Sunday, January 31, 2010

The Feat of Sitting Up

Newborn babies are boring. Don't let anyone tell you otherwise. They don't see well, they're fairly quiet, and their daily accomplishment are few and far between. The mother of a 3-month old baby excites over her baby's newfound ability to focus on objects several feet away from their face. It's cause for celebration.

A six-month old - on the other hand - a six-month old can do some pretty cool shit. A six-month old, for example, can sit up and play with blocks. Now we're cooking with gas.

I can hardly explain the novelty of Atticus being able to sit up. It is nothing short of a magic trick in my book. How DOES he do it after months of floppiness that necessitated constant carrying around? One second, he's a spineless fish nearly slipping out of my arms. The next, he's a strong little man sitting up, reaching for toys just out of his reach.

Not only does he sit up on his very own, he is also engaged with toys and very, very interested in this whole crawling business. If only he could figure out how to move forward. Backwards? Sure, we have that down. Forward is another thing altogether.

But the sitting up - this, according to Dr. Sears, is the master skill of the six-month old. And Atticus, well obviously he is a master at it even if he occasionally (read: always) falls over at some point during the sitting up. Still, the kid is good. I mean, he's, like, really, really good at it.

I cannot get over it. I sit and watch him do it and cannot go over the feeling that this is all very wrong somehow. He should not be sitting up, or rocking back and forth on all fours in an attempt at locomotion. I thought it would be more of a struggle, but he's no more than thought of it and the feat is done. And it is in those moments that I am utterly aware that Atticus is not an extension of me. While surely I encouraged his ability to sit up, I didn't teach him how to do it. That was all him. He is a complete and whole person whose instincts, both physical and emotional, will dominate his life in a way that even a mother cannot compete with. Not that I want to. I don't.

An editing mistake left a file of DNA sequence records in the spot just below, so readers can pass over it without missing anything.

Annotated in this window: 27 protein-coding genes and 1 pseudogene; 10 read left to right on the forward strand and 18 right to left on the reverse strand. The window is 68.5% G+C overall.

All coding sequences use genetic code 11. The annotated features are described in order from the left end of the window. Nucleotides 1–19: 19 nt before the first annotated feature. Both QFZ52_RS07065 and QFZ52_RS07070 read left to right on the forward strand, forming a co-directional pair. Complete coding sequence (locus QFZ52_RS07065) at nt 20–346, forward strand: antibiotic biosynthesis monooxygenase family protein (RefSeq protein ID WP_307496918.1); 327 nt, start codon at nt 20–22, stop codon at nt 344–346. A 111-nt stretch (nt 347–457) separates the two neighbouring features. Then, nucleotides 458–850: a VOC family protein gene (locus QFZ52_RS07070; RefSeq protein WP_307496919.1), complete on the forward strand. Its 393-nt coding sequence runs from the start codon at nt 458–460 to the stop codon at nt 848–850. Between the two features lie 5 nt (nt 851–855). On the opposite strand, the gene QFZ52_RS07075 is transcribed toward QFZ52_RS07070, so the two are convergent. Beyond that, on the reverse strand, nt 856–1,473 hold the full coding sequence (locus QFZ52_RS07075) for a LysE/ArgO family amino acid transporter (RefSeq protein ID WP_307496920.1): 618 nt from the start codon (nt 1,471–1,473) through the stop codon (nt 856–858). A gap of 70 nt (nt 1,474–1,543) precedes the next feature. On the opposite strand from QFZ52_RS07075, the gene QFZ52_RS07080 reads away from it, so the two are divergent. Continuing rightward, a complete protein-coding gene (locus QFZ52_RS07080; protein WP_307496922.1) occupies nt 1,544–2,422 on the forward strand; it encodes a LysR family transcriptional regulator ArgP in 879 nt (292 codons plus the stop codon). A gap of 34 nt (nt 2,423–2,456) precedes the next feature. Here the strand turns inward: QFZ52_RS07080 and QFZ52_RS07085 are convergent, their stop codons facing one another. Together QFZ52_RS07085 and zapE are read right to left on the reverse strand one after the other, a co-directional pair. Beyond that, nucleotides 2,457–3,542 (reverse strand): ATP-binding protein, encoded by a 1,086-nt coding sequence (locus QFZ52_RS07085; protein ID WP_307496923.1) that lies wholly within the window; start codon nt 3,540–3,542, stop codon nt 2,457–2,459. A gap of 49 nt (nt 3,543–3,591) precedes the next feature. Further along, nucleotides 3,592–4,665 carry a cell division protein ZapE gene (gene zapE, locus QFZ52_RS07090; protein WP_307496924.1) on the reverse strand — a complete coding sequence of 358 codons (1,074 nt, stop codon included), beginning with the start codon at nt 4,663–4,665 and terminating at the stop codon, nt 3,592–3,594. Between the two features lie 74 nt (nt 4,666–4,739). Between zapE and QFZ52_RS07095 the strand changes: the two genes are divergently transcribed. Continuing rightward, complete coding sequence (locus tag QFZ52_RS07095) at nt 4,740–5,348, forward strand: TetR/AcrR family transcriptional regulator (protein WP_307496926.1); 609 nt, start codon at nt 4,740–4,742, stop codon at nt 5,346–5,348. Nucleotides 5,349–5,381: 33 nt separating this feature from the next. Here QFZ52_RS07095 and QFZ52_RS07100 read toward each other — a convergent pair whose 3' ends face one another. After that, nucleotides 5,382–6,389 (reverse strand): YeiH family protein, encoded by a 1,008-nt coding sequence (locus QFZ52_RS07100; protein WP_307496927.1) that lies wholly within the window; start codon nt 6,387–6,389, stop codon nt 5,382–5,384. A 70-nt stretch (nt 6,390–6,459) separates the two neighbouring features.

I'm the transition team. Me and Michael are. We're just here to get him through to adulthood, and with any luck, we'll be there then as well to continue to serve as buffer and pillow when he inevitably falls over again. Even the most mastered of skills fail us at times. But oh how it is fun to watch the skills be acquired. And oh how remarkable it is to be human. To grow, to learn, to get smart, to be interested, to lunge for toys, to sit up on ones very own. Motherhood is nothing if not a reminder of how miraculous we all are.

Sunday, January 17, 2010

Goodbye to All That

I haven't written my Best of 2009 post yet and it's already halfway through January. No matter, the best of 2009 is Atticus. He's the best of everything. Right now he's chewing on a plastic star. You go get that star, little man. And all the other ones, too.

But I owe Atticus an apology. I've spent the majority of 2009 complaining to women about how difficult a baby is. And really, Atticus is probably the most magical baby in the universe, especially now that he's six months old and chewing on plastic stars in his magical exersaucer. I couldn't love him more than I do right now. Except tomorrow, I'll probably love him even more. That's how magical he is.

So goodbye to all that complaining. Of course, I'll still have things to say and there will still be challenging mama days, but I'm not going to let that run the show. Goodbye to all that ingratitude and hello to thanks.

Thanks for the best year, Atticus. I'm looking forward to a hundred more with you, magical little man. Love, love, and exponentially-growing love.

Saturday, January 9, 2010



I promise to post a real blog soon, but I just wanted to say I had to change my comment posting settings to get rid of all the stupid spammers who have been littering my account with their sales detritus. You can no longer post comments anonymously but can do so with an OpenID.